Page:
How to give your employees more freedom, without losing control

Employee freedom

“Business is way more successful when you do your thing and you have a good time. Throw out the old business plan and write a bucket list, and just use business as your vehicle to get you there”.

These are the radical words of Jack Hubbard, founder of Propellernet, a search marketing agency which was voted the Best Place to Work in the UK 2013 and the Top 25 of the Best Places to Work in Europe in 2014 by the Great Places to Work Institute and The Guardian.

Hubbard claims his business plan is to make everyone’s dreams come true. “I believe people should be accounted for as assets who appreciate in value over time as they develop relationships, goodwill, knowledge and ideas. The more a company invests in each person, the more of themselves they invest into the company and the more valuable they become as an asset,” he explains. “Financial reward is an important but small part of investing in people. People need to rest, to learn, to be inspired, to be challenged and to grow.”

So Propellernet has its very own ‘Dream Machine’; a giant yellow 80’s bubble gum dispenser, which houses the dreams of its employees. Every time the company hits a big target or milestone, a ball is released and someone’s dream comes true. To date, these have included the trip of a lifetime to the World Cup in Brazil, motor biking across Africa, being given the time to create a sci-fi-rock-opera, through to arranging a sabbatical on safari in Namibia.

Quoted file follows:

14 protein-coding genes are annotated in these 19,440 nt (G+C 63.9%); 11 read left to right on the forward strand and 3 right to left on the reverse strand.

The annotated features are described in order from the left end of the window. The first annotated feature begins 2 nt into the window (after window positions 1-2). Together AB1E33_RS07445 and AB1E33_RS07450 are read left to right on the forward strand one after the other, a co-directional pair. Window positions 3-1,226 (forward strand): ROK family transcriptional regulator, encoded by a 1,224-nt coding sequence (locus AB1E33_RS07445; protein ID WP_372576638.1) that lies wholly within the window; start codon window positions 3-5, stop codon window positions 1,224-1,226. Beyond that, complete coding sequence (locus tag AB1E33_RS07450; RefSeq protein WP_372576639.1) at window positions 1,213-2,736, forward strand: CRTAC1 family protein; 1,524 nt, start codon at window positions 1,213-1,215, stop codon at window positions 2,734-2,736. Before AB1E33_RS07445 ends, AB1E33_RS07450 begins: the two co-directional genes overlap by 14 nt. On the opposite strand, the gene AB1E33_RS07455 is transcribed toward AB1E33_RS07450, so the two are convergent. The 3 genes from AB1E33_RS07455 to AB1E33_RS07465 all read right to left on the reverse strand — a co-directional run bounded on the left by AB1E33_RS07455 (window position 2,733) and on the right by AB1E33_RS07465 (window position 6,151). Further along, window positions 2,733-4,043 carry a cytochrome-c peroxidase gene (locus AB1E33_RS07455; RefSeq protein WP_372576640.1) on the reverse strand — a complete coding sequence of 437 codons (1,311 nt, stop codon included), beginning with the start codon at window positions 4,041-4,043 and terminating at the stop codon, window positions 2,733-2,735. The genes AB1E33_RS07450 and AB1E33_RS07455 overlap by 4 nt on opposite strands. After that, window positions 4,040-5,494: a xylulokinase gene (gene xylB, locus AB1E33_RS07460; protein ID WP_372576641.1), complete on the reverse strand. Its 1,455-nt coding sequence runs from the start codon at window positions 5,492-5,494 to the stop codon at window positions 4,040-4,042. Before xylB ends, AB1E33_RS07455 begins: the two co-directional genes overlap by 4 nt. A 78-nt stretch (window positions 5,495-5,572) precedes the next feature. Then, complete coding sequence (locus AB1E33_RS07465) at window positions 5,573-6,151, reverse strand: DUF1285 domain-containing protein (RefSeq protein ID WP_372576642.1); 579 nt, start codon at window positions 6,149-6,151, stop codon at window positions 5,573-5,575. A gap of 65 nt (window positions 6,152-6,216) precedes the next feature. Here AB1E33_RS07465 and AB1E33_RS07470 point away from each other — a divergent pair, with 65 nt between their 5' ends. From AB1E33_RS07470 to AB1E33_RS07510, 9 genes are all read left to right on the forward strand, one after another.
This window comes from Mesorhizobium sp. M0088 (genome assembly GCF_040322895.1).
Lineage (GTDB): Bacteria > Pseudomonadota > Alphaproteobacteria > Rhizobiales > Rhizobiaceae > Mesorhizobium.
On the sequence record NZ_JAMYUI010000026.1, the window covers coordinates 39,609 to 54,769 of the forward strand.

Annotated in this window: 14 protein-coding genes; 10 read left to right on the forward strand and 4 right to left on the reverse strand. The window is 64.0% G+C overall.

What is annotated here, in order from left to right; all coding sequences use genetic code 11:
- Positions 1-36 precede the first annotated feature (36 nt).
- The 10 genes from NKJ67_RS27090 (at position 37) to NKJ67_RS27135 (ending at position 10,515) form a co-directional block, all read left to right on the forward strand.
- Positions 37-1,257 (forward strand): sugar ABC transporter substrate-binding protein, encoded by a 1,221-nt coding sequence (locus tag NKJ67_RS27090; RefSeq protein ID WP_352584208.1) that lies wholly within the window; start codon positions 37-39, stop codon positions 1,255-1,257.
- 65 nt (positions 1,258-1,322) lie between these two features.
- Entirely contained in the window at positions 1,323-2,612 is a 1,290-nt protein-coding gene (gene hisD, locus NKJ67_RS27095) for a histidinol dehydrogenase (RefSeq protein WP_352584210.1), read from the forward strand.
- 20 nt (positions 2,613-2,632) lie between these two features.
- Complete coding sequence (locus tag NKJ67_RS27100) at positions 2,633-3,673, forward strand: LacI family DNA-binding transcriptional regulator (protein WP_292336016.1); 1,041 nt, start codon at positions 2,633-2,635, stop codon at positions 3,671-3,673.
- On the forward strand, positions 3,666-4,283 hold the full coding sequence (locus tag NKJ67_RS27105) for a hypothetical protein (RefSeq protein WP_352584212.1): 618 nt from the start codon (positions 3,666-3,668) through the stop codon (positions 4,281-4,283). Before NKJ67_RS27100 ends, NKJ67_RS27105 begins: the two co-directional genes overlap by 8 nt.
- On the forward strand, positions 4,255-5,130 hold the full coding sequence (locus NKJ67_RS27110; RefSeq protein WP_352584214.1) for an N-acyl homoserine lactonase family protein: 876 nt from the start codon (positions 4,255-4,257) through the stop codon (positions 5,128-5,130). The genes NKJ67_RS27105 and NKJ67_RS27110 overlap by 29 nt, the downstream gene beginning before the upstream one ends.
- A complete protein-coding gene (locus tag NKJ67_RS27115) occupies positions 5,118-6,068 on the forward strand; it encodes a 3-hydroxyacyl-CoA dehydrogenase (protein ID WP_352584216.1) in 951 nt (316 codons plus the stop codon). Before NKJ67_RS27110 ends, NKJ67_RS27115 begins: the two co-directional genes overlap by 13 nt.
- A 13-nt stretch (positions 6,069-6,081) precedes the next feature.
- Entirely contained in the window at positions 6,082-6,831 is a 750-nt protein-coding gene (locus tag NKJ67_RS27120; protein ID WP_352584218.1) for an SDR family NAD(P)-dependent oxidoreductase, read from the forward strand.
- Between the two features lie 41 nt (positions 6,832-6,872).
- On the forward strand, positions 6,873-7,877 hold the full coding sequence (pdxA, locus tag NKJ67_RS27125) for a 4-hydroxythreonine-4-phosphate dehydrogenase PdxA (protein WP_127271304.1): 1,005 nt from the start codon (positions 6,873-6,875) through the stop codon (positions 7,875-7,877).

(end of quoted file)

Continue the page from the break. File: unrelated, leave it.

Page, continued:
Propellernet dream machine

Additionally 45% of Propellernet’s workforce are parents, and the company takes great effort to give these members of staff the freedom to juggle their responsibilities, at home and at work. A quarter of the company work a mixture of part time on three or four days a week, some do shorter working days over the full week, while others opt for four longer days over the five day week or variable mornings or afternoons at home. Maybe it’s no surprise that Propellernet’s staff turnover is less than 10% (with its nearest competitor being around 30%).

Google is another business that has prioritised employee freedom over more traditional business wisdom. Google employees are encouraged to spend 20% of their time on a project of their choosing. “It means you can attract and attain some amazing people”, says Laszlo Bock, senior vice president of people operations at Google. “People who are exceptional and motivated, and who are driven beyond a good job and a paycheck.” Google is in fourth place on the US Fortune ‘100 Best Companies to Work For’ list.

For some, granting employees a fifth of their working week to something loosely defined as “innovation” may seem a bit of a gamble. How do you grant so much freedom, without things spiralling out of control?